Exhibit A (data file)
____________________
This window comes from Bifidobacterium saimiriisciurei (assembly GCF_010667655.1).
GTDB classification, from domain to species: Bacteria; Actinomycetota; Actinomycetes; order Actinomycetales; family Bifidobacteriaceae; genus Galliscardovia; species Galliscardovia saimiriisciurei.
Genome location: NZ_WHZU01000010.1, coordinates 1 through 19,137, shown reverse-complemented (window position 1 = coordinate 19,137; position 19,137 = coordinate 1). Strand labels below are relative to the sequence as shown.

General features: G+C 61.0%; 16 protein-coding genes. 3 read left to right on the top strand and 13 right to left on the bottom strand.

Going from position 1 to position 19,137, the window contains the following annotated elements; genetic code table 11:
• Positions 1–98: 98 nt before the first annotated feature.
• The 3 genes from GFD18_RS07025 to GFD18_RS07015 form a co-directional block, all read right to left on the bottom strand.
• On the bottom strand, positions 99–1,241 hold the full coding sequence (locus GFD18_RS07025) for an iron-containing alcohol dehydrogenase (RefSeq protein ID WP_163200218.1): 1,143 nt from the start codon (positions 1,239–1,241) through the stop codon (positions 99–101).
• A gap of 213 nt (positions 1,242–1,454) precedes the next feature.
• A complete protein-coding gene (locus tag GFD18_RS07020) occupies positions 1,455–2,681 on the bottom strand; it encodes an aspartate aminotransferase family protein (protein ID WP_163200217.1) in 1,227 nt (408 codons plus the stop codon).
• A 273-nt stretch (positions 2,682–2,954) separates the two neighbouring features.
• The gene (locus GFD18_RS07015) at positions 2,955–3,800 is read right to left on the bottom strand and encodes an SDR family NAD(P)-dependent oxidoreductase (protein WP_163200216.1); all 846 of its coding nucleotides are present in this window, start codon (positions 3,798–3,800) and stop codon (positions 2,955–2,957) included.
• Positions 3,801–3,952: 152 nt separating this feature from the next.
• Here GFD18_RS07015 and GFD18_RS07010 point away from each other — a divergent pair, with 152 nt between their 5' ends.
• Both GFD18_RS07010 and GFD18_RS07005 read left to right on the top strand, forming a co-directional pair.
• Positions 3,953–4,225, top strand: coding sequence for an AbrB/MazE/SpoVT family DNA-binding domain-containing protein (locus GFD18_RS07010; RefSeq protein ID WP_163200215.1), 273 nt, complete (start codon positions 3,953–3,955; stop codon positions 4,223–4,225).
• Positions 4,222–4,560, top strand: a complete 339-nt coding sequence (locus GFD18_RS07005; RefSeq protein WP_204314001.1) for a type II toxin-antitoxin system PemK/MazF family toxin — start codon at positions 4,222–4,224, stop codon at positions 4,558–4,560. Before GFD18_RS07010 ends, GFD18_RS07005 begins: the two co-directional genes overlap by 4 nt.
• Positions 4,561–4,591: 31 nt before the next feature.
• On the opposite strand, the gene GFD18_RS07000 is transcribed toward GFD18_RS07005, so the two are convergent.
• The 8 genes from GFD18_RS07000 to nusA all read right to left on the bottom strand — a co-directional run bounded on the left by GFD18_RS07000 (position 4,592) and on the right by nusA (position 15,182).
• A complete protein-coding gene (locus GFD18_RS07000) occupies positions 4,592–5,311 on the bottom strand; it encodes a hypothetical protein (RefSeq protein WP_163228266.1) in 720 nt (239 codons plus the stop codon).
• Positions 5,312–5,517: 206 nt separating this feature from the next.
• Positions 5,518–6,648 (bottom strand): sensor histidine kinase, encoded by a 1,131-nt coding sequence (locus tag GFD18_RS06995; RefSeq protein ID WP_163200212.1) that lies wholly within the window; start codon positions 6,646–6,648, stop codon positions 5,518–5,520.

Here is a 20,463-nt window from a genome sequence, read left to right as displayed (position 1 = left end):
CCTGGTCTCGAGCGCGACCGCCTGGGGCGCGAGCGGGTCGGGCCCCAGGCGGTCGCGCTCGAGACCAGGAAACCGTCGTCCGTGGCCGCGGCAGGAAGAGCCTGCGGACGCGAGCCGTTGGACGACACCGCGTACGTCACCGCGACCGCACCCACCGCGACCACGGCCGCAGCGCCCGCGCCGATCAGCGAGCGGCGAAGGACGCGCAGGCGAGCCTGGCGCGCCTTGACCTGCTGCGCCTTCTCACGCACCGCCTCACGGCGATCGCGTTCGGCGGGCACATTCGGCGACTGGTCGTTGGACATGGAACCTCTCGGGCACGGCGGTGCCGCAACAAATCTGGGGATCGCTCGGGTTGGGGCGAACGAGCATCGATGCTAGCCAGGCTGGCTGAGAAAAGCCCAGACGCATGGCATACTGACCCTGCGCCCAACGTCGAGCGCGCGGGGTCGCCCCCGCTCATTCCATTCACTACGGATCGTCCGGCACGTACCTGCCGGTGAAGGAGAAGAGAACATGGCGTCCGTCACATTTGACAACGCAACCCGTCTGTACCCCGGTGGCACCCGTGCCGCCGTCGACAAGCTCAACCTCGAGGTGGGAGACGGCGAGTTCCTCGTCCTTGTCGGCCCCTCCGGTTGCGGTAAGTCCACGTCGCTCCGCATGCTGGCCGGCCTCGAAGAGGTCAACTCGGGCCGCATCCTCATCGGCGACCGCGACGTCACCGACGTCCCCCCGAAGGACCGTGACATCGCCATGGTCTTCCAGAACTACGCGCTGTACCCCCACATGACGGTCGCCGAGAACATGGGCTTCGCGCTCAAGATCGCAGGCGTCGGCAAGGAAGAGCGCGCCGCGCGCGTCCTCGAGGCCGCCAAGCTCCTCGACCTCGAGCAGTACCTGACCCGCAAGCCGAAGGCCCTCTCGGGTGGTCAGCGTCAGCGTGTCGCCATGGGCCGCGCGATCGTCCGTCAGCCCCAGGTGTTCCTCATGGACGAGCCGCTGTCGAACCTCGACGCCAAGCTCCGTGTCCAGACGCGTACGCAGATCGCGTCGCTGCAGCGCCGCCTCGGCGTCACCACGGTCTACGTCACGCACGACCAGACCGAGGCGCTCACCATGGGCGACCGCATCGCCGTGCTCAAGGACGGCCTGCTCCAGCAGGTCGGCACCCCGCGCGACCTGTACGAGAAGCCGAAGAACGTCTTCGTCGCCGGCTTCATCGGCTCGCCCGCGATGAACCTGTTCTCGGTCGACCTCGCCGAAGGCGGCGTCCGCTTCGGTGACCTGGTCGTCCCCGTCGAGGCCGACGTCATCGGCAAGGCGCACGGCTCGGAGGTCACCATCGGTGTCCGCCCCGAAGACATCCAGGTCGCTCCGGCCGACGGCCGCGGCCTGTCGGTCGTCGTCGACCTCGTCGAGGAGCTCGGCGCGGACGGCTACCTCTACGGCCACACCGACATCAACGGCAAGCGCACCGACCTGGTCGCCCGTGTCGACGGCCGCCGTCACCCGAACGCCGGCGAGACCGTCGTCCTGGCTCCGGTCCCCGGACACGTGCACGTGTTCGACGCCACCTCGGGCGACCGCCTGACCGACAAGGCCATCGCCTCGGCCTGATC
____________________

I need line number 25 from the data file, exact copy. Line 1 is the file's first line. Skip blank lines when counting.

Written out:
CCTGGTCTCGAGCGCGACCGCCTGGGGCGCGAGCGGGTCGGGCCCCAGGCGGTCGCGCTCGAGACCAGGAAACCGTCGTCCGTGGCCGCGGCAGGAAGAGCCTGCGGACGCGAGCCGTTGGACGACACCGCGTACGTCACCGCGACCGCACCCACCGCGACCACGGCCGCAGCGCCCGCGCCGATCAGCGAGCGGCGAAGGACGCGCAGGCGAGCCTGGCGCGCCTTGACCTGCTGCGCCTTCTCACGCACCGCCTCACGGCGATCGCGTTCGGCGGGCACATTCGGCGACTGGTCGTTGGACATGGAACCTCTCGGGCACGGCGGTGCCGCAACAAATCTGGGGATCGCTCGGGTTGGGGCGAACGAGCATCGATGCTAGCCAGGCTGGCTGAGAAAAGCCCAGACGCATGGCATACTGACCCTGCGCCCAACGTCGAGCGCGCGGGGTCGCCCCCGCTCATTCCATTCACTACGGATCGTCCGGCACGTACCTGCCGGTGAAGGAGAAGAGAACATGGCGTCCGTCACATTTGACAACGCAACCCGTCTGTACCCCGGTGGCACCCGTGCCGCCGTCGACAAGCTCAACCTCGAGGTGGGAGACGGCGAGTTCCTCGTCCTTGTCGGCCCCTCCGGTTGCGGTAAGTCCACGTCGCTCCGCATGCTGGCCGGCCTCGAAGAGGTCAACTCGGGCCGCATCCTCATCGGCGACCGCGACGTCACCGACGTCCCCCCGAAGGACCGTGACATCGCCATGGTCTTCCAGAACTACGCGCTGTACCCCCACATGACGGTCGCCGAGAACATGGGCTTCGCGCTCAAGATCGCAGGCGTCGGCAAGGAAGAGCGCGCCGCGCGCGTCCTCGAGGCCGCCAAGCTCCTCGACCTCGAGCAGTACCTGACCCGCAAGCCGAAGGCCCTCTCGGGTGGTCAGCGTCAGCGTGTCGCCATGGGCCGCGCGATCGTCCGTCAGCCCCAGGTGTTCCTCATGGACGAGCCGCTGTCGAACCTCGACGCCAAGCTCCGTGTCCAGACGCGTACGCAGATCGCGTCGCTGCAGCGCCGCCTCGGCGTCACCACGGTCTACGTCACGCACGACCAGACCGAGGCGCTCACCATGGGCGACCGCATCGCCGTGCTCAAGGACGGCCTGCTCCAGCAGGTCGGCACCCCGCGCGACCTGTACGAGAAGCCGAAGAACGTCTTCGTCGCCGGCTTCATCGGCTCGCCCGCGATGAACCTGTTCTCGGTCGACCTCGCCGAAGGCGGCGTCCGCTTCGGTGACCTGGTCGTCCCCGTCGAGGCCGACGTCATCGGCAAGGCGCACGGCTCGGAGGTCACCATCGGTGTCCGCCCCGAAGACATCCAGGTCGCTCCGGCCGACGGCCGCGGCCTGTCGGTCGTCGTCGACCTCGTCGAGGAGCTCGGCGCGGACGGCTACCTCTACGGCCACACCGACATCAACGGCAAGCGCACCGACCTGGTCGCCCGTGTCGACGGCCGCCGTCACCCGAACGCCGGCGAGACCGTCGTCCTGGCTCCGGTCCCCGGACACGTGCACGTGTTCGACGCCACCTCGGGCGACCGCCTGACCGACAAGGCCATCGCCTCGGCCTGATC